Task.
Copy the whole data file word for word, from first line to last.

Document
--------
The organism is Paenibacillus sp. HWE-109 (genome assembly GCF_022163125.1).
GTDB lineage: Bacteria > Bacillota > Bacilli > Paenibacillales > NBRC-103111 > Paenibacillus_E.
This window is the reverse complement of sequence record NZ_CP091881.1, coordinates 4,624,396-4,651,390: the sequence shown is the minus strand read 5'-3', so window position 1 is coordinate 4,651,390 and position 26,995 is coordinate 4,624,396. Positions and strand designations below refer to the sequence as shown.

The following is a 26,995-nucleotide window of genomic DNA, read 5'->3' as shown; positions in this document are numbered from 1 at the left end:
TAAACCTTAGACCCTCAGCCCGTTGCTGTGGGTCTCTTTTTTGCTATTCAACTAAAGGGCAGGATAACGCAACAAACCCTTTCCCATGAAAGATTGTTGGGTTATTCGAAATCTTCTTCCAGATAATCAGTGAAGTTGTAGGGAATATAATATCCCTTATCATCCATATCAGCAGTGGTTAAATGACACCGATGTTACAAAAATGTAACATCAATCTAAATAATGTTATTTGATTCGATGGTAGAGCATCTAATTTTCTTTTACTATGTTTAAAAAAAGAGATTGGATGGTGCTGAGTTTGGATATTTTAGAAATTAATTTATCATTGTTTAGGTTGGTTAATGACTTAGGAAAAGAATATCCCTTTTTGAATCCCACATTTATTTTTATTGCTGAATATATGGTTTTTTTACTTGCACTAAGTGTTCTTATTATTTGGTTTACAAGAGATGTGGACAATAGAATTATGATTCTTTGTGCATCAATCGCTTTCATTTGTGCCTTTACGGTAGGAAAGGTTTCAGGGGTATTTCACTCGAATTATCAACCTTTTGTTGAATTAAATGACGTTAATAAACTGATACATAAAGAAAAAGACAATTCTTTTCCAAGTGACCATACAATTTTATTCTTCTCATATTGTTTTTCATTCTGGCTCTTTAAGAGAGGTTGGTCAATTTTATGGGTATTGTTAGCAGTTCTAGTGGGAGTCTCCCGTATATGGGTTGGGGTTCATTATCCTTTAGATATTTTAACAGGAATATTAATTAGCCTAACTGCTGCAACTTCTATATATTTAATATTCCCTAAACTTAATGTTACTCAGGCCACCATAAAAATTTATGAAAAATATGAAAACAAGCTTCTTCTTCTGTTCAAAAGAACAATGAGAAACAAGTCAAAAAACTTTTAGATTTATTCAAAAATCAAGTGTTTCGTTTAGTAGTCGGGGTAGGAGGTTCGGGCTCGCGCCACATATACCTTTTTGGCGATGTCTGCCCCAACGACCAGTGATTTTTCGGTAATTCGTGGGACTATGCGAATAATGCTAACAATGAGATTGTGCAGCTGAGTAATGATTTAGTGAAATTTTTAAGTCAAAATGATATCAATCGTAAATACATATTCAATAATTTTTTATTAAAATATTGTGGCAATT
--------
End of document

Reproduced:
The organism is Paenibacillus sp. HWE-109 (genome assembly GCF_022163125.1).
GTDB lineage: Bacteria > Bacillota > Bacilli > Paenibacillales > NBRC-103111 > Paenibacillus_E.
This window is the reverse complement of sequence record NZ_CP091881.1, coordinates 4,624,396-4,651,390: the sequence shown is the minus strand read 5'-3', so window position 1 is coordinate 4,651,390 and position 26,995 is coordinate 4,624,396. Positions and strand designations below refer to the sequence as shown.

The following is a 26,995-nucleotide window of genomic DNA, read 5'->3' as shown; positions in this document are numbered from 1 at the left end:
TAAACCTTAGACCCTCAGCCCGTTGCTGTGGGTCTCTTTTTTGCTATTCAACTAAAGGGCAGGATAACGCAACAAACCCTTTCCCATGAAAGATTGTTGGGTTATTCGAAATCTTCTTCCAGATAATCAGTGAAGTTGTAGGGAATATAATATCCCTTATCATCCATATCAGCAGTGGTTAAATGACACCGATGTTACAAAAATGTAACATCAATCTAAATAATGTTATTTGATTCGATGGTAGAGCATCTAATTTTCTTTTACTATGTTTAAAAAAAGAGATTGGATGGTGCTGAGTTTGGATATTTTAGAAATTAATTTATCATTGTTTAGGTTGGTTAATGACTTAGGAAAAGAATATCCCTTTTTGAATCCCACATTTATTTTTATTGCTGAATATATGGTTTTTTTACTTGCACTAAGTGTTCTTATTATTTGGTTTACAAGAGATGTGGACAATAGAATTATGATTCTTTGTGCATCAATCGCTTTCATTTGTGCCTTTACGGTAGGAAAGGTTTCAGGGGTATTTCACTCGAATTATCAACCTTTTGTTGAATTAAATGACGTTAATAAACTGATACATAAAGAAAAAGACAATTCTTTTCCAAGTGACCATACAATTTTATTCTTCTCATATTGTTTTTCATTCTGGCTCTTTAAGAGAGGTTGGTCAATTTTATGGGTATTGTTAGCAGTTCTAGTGGGAGTCTCCCGTATATGGGTTGGGGTTCATTATCCTTTAGATATTTTAACAGGAATATTAATTAGCCTAACTGCTGCAACTTCTATATATTTAATATTCCCTAAACTTAATGTTACTCAGGCCACCATAAAAATTTATGAAAAATATGAAAACAAGCTTCTTCTTCTGTTCAAAAGAACAATGAGAAACAAGTCAAAAAACTTTTAGATTTATTCAAAAATCAAGTGTTTCGTTTAGTAGTCGGGGTAGGAGGTTCGGGCTCGCGCCACATATACCTTTTTGGCGATGTCTGCCCCAACGACCAGTGATTTTTCGGTAATTCGTGGGACTATGCGAATAATGCTAACAATGAGATTGTGCAGCTGAGTAATGATTTAGTGAAATTTTTAAGTCAAAATGATATCAATCGTAAATACATATTCAATAATTTTTTATTAAAATATTGTGGCAATT